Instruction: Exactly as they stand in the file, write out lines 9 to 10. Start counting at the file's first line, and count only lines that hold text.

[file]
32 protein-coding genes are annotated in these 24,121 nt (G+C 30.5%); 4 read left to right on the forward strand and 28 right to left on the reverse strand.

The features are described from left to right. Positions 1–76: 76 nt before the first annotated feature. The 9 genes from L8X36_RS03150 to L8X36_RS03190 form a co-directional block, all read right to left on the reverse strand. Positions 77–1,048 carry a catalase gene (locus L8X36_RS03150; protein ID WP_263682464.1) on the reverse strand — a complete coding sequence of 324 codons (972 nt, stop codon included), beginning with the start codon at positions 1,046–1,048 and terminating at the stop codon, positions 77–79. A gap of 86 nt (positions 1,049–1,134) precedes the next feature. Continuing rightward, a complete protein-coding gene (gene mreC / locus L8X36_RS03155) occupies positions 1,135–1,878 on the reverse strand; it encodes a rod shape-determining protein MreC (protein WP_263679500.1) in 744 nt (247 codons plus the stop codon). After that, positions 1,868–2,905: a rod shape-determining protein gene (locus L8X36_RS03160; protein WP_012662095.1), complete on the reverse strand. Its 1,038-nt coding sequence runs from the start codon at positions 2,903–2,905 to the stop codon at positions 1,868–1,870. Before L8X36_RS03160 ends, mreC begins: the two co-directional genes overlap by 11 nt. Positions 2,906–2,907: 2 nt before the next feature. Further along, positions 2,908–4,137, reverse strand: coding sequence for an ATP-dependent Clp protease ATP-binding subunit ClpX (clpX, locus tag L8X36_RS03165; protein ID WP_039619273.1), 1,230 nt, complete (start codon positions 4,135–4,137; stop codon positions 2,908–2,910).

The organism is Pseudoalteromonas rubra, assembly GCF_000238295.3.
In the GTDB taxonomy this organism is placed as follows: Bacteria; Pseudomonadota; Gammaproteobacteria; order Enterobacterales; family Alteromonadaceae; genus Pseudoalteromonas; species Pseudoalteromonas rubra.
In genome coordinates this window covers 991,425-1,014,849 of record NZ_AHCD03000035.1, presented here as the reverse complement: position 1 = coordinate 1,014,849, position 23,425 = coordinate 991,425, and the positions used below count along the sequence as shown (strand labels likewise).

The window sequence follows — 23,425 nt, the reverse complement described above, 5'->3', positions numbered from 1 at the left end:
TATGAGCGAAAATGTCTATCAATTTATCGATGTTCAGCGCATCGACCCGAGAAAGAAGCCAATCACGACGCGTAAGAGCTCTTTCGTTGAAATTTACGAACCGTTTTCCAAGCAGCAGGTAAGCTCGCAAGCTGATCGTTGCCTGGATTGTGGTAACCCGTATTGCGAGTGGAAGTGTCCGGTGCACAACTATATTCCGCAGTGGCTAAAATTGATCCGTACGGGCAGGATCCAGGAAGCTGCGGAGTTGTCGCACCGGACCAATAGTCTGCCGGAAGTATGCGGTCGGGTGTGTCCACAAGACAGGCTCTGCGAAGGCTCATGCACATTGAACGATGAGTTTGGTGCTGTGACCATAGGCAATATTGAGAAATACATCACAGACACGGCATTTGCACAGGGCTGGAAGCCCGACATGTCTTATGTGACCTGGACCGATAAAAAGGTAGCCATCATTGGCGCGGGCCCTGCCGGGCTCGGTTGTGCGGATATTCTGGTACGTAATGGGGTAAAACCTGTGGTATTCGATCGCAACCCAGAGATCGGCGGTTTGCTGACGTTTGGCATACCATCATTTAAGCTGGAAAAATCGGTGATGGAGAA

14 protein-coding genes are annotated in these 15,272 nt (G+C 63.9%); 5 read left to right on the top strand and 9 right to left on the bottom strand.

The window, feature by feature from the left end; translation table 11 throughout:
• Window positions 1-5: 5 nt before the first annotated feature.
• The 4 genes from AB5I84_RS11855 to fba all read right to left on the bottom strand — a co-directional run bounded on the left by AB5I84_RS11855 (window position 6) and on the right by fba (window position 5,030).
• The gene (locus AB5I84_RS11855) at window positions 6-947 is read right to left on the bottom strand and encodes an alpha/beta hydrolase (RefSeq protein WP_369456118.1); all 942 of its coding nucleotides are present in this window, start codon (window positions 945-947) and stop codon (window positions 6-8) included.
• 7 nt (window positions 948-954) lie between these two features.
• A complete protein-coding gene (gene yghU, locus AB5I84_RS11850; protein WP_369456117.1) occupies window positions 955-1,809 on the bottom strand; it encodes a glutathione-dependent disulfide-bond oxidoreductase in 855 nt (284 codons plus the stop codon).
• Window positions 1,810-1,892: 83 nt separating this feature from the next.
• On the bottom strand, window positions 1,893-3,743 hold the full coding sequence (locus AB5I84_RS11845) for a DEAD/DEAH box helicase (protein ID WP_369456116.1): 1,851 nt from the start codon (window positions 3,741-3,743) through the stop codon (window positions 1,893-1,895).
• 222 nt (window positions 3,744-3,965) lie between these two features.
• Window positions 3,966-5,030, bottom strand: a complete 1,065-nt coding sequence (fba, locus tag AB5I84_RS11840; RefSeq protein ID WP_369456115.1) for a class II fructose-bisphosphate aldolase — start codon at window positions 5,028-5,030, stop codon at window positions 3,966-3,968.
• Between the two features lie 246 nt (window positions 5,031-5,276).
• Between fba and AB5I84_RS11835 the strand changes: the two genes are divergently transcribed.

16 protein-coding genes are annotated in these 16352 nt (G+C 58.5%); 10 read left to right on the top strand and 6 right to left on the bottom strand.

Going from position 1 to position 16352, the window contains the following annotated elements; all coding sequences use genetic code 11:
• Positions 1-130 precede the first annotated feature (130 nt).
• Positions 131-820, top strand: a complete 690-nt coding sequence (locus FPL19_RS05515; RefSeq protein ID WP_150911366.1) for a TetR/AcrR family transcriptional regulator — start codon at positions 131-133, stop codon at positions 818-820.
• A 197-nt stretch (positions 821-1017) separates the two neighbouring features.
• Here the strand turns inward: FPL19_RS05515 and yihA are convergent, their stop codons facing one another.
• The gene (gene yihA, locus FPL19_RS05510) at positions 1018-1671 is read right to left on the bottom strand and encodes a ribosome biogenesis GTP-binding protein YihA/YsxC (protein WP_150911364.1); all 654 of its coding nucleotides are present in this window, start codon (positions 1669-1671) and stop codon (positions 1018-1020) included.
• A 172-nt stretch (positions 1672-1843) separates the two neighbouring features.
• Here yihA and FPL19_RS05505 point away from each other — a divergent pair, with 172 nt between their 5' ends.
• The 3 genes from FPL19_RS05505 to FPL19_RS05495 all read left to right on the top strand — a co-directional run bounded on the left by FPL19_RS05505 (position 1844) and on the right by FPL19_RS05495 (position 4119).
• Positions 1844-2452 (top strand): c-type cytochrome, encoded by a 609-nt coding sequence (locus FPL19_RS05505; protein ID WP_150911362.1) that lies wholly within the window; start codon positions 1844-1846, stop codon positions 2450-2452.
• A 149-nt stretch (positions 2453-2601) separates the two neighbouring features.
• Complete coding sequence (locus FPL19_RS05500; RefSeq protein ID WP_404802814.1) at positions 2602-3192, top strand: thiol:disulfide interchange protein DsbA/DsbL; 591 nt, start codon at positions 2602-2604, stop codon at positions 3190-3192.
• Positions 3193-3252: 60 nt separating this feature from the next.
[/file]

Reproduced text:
The window, feature by feature from the left end; translation table 11 throughout:
• Window positions 1-5: 5 nt before the first annotated feature.